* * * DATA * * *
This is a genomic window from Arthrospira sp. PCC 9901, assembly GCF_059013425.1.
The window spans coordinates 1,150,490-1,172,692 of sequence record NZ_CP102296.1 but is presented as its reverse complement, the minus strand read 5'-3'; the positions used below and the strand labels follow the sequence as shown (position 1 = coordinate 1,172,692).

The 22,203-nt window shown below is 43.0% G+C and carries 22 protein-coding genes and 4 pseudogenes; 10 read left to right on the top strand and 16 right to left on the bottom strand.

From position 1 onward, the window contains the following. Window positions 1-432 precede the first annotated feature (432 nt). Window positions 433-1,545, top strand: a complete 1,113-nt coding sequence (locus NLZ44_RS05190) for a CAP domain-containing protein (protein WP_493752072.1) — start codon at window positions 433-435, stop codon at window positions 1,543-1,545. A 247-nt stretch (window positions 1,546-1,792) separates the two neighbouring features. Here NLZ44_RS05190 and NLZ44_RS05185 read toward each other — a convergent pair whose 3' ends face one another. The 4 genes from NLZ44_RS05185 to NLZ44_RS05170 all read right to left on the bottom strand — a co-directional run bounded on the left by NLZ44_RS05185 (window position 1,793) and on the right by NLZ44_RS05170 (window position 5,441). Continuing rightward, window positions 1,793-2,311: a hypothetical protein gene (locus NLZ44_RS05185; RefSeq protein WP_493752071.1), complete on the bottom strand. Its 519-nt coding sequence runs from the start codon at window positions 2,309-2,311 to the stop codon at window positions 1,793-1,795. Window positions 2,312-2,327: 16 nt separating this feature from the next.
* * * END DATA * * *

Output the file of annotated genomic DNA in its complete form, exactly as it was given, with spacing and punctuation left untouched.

This is a genomic window from Arthrospira sp. PCC 9901, assembly GCF_059013425.1.
The window spans coordinates 1,150,490-1,172,692 of sequence record NZ_CP102296.1 but is presented as its reverse complement, the minus strand read 5'-3'; the positions used below and the strand labels follow the sequence as shown (position 1 = coordinate 1,172,692).

The 22,203-nt window shown below is 43.0% G+C and carries 22 protein-coding genes and 4 pseudogenes; 10 read left to right on the top strand and 16 right to left on the bottom strand.

From position 1 onward, the window contains the following. Window positions 1-432 precede the first annotated feature (432 nt). Window positions 433-1,545, top strand: a complete 1,113-nt coding sequence (locus NLZ44_RS05190) for a CAP domain-containing protein (protein WP_493752072.1) — start codon at window positions 433-435, stop codon at window positions 1,543-1,545. A 247-nt stretch (window positions 1,546-1,792) separates the two neighbouring features. Here NLZ44_RS05190 and NLZ44_RS05185 read toward each other — a convergent pair whose 3' ends face one another. The 4 genes from NLZ44_RS05185 to NLZ44_RS05170 all read right to left on the bottom strand — a co-directional run bounded on the left by NLZ44_RS05185 (window position 1,793) and on the right by NLZ44_RS05170 (window position 5,441). Continuing rightward, window positions 1,793-2,311: a hypothetical protein gene (locus NLZ44_RS05185; RefSeq protein WP_493752071.1), complete on the bottom strand. Its 519-nt coding sequence runs from the start codon at window positions 2,309-2,311 to the stop codon at window positions 1,793-1,795. Window positions 2,312-2,327: 16 nt separating this feature from the next.